Disabled patients sue Government

Guest Post

Three intellectually disabled men are suing the Government for upwards of $100,000 each, alleging ill treatment such as warehousing, neglect and discrimination in forensic health facilities.

The three “special patients” will have their case heard in the High Court at Wellington this week, with five defendants including the Attorney-General and two district health boards accused of various human rights abuses.

All the defendants deny the claims. The men are likely to get name suppression and will not appear in court.

They have provided video statements to police interviewers.

The case, in which the men are seeking declarations of ill treatment and compensation from the Government, follows Herald investigations into conditions at secure health and disability sites this year.

These included the case of Ashley Peacock, a 38-year-old autistic man held for five years in the isolated ward of a mental health unit, and who has experienced periods of prolonged seclusion, the medical term for solitary confinement.

His living conditions – he sleeps in a seclusion room with just a mattress and a urine bottle – were recently labelled “cruel, inhuman or degrading” by Chief Ombudsman Peter Boshier.

Interesting article which raises some questions.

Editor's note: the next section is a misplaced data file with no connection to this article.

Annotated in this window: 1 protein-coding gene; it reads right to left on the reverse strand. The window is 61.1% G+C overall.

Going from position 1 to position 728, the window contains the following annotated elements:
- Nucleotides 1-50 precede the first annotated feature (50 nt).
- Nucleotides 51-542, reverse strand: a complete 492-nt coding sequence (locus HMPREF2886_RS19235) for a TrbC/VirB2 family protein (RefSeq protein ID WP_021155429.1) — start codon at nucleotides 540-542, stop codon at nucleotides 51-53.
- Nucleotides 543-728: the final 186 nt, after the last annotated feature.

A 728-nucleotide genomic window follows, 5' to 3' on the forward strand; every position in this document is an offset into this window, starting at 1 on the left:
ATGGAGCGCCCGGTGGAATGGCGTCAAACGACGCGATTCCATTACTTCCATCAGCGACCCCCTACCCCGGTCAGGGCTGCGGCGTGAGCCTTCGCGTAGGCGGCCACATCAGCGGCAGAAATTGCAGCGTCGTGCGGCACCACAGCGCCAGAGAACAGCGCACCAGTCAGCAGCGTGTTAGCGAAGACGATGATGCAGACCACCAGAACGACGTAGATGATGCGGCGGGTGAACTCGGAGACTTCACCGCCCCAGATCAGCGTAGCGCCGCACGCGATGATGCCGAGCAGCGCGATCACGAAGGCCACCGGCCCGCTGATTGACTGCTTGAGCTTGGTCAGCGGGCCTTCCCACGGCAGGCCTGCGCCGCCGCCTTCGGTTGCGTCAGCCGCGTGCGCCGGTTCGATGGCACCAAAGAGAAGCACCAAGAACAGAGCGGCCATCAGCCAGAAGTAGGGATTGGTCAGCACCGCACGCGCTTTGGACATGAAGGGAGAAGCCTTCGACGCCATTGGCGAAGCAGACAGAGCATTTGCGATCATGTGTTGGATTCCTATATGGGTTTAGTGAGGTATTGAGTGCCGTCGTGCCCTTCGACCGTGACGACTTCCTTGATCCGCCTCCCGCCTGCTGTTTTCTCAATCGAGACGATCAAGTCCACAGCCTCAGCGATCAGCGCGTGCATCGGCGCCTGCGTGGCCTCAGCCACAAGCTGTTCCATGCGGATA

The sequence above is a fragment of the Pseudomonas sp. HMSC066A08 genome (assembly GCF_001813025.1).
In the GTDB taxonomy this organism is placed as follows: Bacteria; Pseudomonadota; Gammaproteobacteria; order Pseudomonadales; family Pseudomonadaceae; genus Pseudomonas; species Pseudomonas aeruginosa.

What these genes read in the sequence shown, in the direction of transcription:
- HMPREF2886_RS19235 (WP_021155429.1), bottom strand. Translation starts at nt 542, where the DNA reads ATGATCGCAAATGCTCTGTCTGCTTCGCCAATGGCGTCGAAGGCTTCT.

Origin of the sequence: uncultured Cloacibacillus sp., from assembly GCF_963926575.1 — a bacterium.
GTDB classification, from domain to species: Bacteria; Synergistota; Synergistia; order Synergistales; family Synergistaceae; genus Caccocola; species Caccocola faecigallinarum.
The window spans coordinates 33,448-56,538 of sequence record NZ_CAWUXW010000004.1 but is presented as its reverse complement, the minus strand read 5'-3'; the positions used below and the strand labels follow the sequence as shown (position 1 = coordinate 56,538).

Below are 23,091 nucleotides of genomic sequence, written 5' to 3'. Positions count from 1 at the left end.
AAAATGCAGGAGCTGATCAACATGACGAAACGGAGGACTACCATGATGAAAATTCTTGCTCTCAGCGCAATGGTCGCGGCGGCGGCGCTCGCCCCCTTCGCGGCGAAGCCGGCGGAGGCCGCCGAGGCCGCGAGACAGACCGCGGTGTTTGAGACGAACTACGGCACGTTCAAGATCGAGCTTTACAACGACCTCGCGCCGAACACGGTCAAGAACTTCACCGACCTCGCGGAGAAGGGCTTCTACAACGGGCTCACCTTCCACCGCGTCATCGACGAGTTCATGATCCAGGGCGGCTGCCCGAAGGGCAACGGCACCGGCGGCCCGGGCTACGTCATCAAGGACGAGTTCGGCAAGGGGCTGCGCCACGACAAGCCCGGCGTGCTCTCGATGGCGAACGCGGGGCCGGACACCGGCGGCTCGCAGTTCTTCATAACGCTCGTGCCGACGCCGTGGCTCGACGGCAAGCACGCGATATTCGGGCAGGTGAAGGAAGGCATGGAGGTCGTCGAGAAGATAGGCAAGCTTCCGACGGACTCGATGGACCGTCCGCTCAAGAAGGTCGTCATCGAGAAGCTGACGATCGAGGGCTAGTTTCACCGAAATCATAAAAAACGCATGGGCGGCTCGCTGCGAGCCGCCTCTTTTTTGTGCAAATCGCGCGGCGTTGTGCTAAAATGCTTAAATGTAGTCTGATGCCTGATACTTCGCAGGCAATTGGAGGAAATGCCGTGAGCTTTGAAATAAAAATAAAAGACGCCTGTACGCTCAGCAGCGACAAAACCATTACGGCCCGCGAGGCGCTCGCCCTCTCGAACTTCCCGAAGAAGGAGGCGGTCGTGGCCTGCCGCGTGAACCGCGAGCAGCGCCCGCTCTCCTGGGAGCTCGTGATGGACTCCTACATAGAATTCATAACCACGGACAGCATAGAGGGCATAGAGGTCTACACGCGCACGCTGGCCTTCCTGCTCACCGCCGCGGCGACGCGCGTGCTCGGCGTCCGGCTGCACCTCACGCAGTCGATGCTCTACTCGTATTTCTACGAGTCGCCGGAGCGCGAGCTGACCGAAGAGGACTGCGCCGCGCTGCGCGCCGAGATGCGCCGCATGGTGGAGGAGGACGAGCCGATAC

Whilst I do not have a problem with this group of special patients attempting to sue the Government, it does highlight an inconsistency in the Law.

These patients have been detained under mental health legislation because they have been found unfit to plea to the charges they faced which means they nor any victims haven’t had their day in Court. This is because they, being ‘unfit’, are unable to instruct a lawyer as to their defence.

If this is the case, how is it that they can instruct a lawyer as to the potential prosecution of the DHBs involved.

Dean Newman has been begging the Attorney General to have Martin Lyall tried for the 2005 murder of his father, Kevin Newman.

Lyall was found unfit to plea and has yet to be bought to trial. If he is not tried y November this year he’ll never be able to be tried for the offence. Dean has been told that Mr Lyall is still unfit to plea so cannot plea.

It seems odd that the group featured in your story, who are also unfit to plea, have the capacity to instruct Counsel as to a prosecution.

Seems like a double standard to me.


– Graeme Moyle
Independent Victim Advocate
Mental Health

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